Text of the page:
Why SHOULD WE INITIATE a historical assessment?

Historical assessment helps us learn from cultural history in order to forge a fundamental basis to interrogate the essence, nature, reputation and importance of social institutions.

In this particular case, the examination of the history of zoos draws us closer to understanding the relationship between animals and humans. Due to culture, history, economy and politics, drastic changes have occurred in the way(s) animals and humans have been framed within an interactive context.

Roughly, zoos have a history of around 4500 years.

Animal keeping dates to ancient civilisations and that means the practice of animal keeping has been part of human culture as far as civilisation goes. Since hunting has been a popular economic activity, the relationship between man and animal is definitely weaved into culture and history.


Zoos and Animal Rights (1993) Bostock Stephens and internet articles and blogs.


In ancient Egypt animals kept were divine representations. They were revered and that guaranteed special treatment like having the best of food.

As time went by, the emphasis on attempting to domesticate indigenous wild species was later replaced by a taste for animals from abroad. For instance, Queen Hatshepsut, of the 18th Dynasty, sent five vessels to Somalia to collect ebony, ivory and gold, and also some exotic animals. The earliest portrayal of the practice of animal keeping in ancient Egypt is found in the lining of the tomb of a wealthy nobleman called Ti in Saqqara (5th Dynasty, 2495–2345 BC)


A hunting scene from ancient Assyria.

A hunting scene from ancient Assyria.

In this culture, research shows that there was a proclivity towards construction of holdings for large herds of animals that included elephants, gazelles, camels, antelopes, deer, and onagers (Asiatic wild ass). Predators were also part of the collection entailing cats and other hostile animals.

Babylonian and Assyrian kings received wild animals as tribute or gifts, probably sometimes ordering them. Some of the animals were ordered from outside because hunting affected their numbers domestically.

For more info: Animal keeping in Mesopotamia.


Bostock Stephen in Zoos and Animal Rights (1993) reports that “There were sacred menageries also in Greece, but the Greeks’ most striking animal involvement was a widespread enthusiasm for bird keeping, songbirds especially. Some birds were sacred to Aphrodite, and were given as presents with love letters carried beneath their wings, or bathed in scented water, so that they spread perfume as they fluttered about.”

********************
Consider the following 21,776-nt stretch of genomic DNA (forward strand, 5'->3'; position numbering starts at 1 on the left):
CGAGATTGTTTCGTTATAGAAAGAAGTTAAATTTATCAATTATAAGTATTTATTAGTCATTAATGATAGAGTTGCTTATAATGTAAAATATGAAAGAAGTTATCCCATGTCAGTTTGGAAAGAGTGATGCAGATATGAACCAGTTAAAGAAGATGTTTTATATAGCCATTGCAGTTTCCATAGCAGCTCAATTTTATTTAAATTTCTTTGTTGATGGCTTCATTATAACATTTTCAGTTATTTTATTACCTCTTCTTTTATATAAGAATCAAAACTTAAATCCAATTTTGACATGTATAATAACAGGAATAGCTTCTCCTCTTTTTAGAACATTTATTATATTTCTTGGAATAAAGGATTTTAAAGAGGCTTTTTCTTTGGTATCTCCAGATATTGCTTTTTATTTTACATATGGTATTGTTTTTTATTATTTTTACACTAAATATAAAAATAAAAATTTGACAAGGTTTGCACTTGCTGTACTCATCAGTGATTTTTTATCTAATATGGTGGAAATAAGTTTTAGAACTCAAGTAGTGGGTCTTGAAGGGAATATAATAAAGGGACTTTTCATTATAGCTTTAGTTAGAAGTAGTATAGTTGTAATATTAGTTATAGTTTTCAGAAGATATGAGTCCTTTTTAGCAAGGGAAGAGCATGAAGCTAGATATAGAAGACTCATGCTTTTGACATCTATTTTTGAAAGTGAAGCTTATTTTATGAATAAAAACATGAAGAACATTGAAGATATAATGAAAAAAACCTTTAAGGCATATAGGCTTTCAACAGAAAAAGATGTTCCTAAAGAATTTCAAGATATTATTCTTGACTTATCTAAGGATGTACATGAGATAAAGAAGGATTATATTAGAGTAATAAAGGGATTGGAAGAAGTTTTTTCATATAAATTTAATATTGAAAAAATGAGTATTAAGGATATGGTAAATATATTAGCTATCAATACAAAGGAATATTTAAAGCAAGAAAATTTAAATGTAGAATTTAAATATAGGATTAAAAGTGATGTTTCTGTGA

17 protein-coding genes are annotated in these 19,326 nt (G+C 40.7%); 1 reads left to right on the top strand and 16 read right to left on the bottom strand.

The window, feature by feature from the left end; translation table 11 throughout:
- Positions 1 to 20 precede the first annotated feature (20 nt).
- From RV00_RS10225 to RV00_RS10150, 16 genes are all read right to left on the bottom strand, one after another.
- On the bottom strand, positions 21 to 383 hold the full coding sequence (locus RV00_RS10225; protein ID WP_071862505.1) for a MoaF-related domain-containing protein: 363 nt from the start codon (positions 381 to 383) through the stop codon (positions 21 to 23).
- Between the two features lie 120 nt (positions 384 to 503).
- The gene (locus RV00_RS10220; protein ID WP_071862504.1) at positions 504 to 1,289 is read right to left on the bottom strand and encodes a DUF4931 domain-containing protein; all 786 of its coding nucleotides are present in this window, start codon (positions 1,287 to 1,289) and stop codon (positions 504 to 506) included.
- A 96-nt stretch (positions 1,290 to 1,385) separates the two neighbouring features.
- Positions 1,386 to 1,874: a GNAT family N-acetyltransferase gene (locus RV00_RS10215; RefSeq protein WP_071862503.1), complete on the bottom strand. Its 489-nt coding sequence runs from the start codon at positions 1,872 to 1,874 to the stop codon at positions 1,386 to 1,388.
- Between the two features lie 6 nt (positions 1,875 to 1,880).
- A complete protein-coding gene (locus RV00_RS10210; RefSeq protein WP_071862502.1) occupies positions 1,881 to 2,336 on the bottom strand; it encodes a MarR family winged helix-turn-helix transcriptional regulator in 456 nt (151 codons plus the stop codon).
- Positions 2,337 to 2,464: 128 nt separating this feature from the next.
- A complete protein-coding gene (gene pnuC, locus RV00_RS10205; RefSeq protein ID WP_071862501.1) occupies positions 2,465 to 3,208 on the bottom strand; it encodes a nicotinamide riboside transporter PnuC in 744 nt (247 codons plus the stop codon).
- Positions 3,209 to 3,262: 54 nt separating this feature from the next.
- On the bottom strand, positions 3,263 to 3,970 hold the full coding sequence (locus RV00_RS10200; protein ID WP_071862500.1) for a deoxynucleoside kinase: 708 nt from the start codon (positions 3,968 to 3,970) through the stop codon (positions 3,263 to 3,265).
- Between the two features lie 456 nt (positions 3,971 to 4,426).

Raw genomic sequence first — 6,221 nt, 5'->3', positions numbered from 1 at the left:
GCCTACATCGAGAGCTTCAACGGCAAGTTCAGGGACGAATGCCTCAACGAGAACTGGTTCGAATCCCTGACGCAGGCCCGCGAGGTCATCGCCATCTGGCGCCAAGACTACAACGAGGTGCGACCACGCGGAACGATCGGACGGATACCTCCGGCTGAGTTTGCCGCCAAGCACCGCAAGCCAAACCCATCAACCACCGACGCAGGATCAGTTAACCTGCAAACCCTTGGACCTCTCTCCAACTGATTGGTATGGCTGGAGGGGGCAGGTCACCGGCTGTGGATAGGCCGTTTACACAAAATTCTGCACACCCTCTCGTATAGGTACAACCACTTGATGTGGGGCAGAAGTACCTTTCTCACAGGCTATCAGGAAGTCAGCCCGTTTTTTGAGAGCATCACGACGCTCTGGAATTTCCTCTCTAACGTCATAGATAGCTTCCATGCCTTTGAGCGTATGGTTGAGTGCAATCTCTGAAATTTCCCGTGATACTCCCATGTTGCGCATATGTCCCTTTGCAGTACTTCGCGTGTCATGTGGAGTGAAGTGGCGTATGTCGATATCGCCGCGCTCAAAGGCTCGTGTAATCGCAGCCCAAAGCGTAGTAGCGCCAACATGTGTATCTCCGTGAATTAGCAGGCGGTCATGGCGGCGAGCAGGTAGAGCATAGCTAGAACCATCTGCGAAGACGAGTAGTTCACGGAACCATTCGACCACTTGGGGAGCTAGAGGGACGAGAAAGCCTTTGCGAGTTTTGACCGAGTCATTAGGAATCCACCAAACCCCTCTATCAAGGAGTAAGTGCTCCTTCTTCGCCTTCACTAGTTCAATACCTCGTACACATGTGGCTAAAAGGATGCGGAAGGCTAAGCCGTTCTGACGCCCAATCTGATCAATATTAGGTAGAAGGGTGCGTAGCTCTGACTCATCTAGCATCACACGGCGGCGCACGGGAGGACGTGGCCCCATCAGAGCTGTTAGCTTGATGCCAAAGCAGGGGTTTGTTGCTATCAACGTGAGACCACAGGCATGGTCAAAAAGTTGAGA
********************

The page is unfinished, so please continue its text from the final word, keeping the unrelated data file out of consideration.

There were other animals too. Stephens points out that “Aristotle’s remarkable biological writings were assisted by observations in a Greek zoo stocked by animals sent back by his famous pupil Alexander the Great from his military expeditions. The main evidence is a comment of Pliny’s, written 350 years later. It is probable that animals were actually available for observation in Greece following Alexander’s military exploits. For example, a group of his elephants came to the Macedonian court; about this same time the Athenians received a tiger which Seleucus, King of Syria, had given to Alexander.”

For more info: Animal Keeping in Ancient Greece: Ancient Greeks on the cultural identity of animals.


A depiction of ‘the wild hunt’ performed in the Colosseum in Rome.  Brutality towards animals as a form of entertainment.

A depiction of ‘the wild hunt’ performed in the Colosseum in Rome.

Brutality towards animals as a form of entertainment.

In ancient Rome, there was a lot of brutality elicited in the Colosseum. Research states that the first exotic animal spectacle recorded at Rome was the appearance in a triumph of four elephants captured from Pyrrhus, who was defeated in 275 BC. Twenty-four years later more than a hundred elephants captured from the Carthaginians were similarly brought to Rome.

In the second century BC Rome’s power in northern Africa enabled nobles to display African animals in large numbers.

It is accounted that there was a spectacle of slaughter of twenty elephants in 55 BC in a show laid on by Pompey that ended up revolting not only Cicero (A Roman statesman and orator remembered for his mastery of Latin prose (106-43 BC)) but also the ordinary spectators.

Augustus recorded that 3,500 African animals, mostly lions and leopards, were killed in his twenty-six venationes (was a type of entertainment in Roman amphitheatres involving the hunting and killing of wild animals), and this appalling level of animal slaughter continued into the first century AD. And sometimes, animals were sometimes simply displayed, as for example rhinoceros, tigers, and serpents that were considered extraordinarily long were exhibited to the public by Augustus.


The available historical source that shows there was a practice of animal keeping is a collection of ancient Chinese poetry known as the Chi-King (or She-King). There appears to have been a famous Intelligence Park of ‘Emperor Wen-Wang’ around the eleventh century BC.